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NEW @ THE ACADEMY

Meet our Fellows: Dr. Mary K. Feeney (‘19)

Dr. Mary Feeney is the Lincoln Professor of Ethics in Public Affairs, editor of the Journal of Public Administration Research & Theory, associate Director of the Center for Science, Technology and Environmental Policy Studies (C-STEPS), and director of the doctoral program at the School of Public Affairs at Arizona State University.

Dr. Feeney's research focuses on public and nonprofit management and science and technology policy. She is currently working on an NSF-funded project investigating materials sharing among academic scientists and a project investigating technology use in municipal governments.

Dr. Feeney serves on the editorial boards for Government Information Quarterly, Perspectives on Public Management & Governance, and Journal of Behavioral Public Administration. She was previously on the editorial boards of American Review of Public Administration, International Public Management Journal, Journal of Public Administration Research & Theory, Public Administration Review, Public Integrity, and Public Performance & Management Review.

She has published more than 55 peer reviewed journal articles in public administration and science and technology policy. Feeney has two books: "Nonprofit Organizations & Civil Society in the United States" with Kelly LeRoux (Routledge, 2014) and "Rules and Red Tape: A Prism for Public Administration Theory and Research" with Barry Bozeman (ME Sharpe, 2011). 

Here is a recent interview with Dr. Mary K. Feeney:

  1. How did you get involved in public service?

I’m not really sure. I have always cared about improving our communities – I think this comes from my mom and my upbringing. I view government as the best mechanism we have for ensuring social equity and the betterment of our communities – I think this view comes from having read and traveled a lot.

  1. Which of the Academy's 12 Grand Challenges resonates most with you?

They all seem important to me. Though I think the underlying anti-government culture in the United States makes it hard for us to successfully address the many challenges facing our society. Without trust in government and strong investments in improving the lives of all who live in our communities, these challenges will persist.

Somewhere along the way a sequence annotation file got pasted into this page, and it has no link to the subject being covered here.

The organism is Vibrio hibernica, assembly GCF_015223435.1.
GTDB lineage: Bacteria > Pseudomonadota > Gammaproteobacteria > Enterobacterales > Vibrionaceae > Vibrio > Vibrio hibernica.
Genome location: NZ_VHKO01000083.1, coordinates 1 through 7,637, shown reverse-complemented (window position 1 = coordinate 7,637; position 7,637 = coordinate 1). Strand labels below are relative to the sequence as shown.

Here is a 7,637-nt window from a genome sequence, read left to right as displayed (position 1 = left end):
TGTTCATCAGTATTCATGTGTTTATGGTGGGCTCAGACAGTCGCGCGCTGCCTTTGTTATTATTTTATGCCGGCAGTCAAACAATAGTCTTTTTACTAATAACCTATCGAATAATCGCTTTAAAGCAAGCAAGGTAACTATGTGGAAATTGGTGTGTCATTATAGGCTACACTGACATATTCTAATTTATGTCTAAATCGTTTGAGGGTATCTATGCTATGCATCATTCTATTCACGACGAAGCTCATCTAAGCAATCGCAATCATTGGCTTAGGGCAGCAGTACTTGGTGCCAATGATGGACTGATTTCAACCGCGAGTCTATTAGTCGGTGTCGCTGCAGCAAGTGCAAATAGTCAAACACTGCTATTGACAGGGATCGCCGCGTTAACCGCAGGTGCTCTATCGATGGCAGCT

1. Reflecting on your career thus far, is there a highlight, a greatest accomplishment or a funny story you'd like to share?

The strongest feelings of accomplishment that I have at work come when my students succeed. For example, when students send me a note saying something I taught them helped them solve a problem, that my encouragement to apply to graduate school or for a job convinced them to try for something, or that I have played some small part in helping them reach their goals.

  1. What advice would you give someone wanting to start a career in public service?

There are lots of different ways to be involved in public service. And there are infinite ways to be successful and happy. Ask people you admire how they got where they are, say yes to opportunities, and just start trying things. Sometimes the best way to start is experimentation and process of elimination.

  1. What was the last book you read or one that you would recommend?

Anything by Rebecca Solnit or Roxane Gay.

  1. Do you have a favorite podcast, journal, newspaper, or other kind of media?

I started reading the New Yorker when I was in high school and have been reading it ever since. I was a curious kid and an avid learner. Reading the New Yorker exposed me to things I didn't experience in Wyoming. It expanded my horizons and made me want to learn more and see the world.

  1. What do you work toward in your free time?

Two years ago, I decided to pick up a new sport – women’s flat track roller derby. It’s been incredibly rewarding to do something so physically and mentally challenging. I appreciate the sport’s approach to building an inclusive community and Arizona Roller Derby is one of the best-run nonprofit organizations I have encountered. I wish I had found it sooner.

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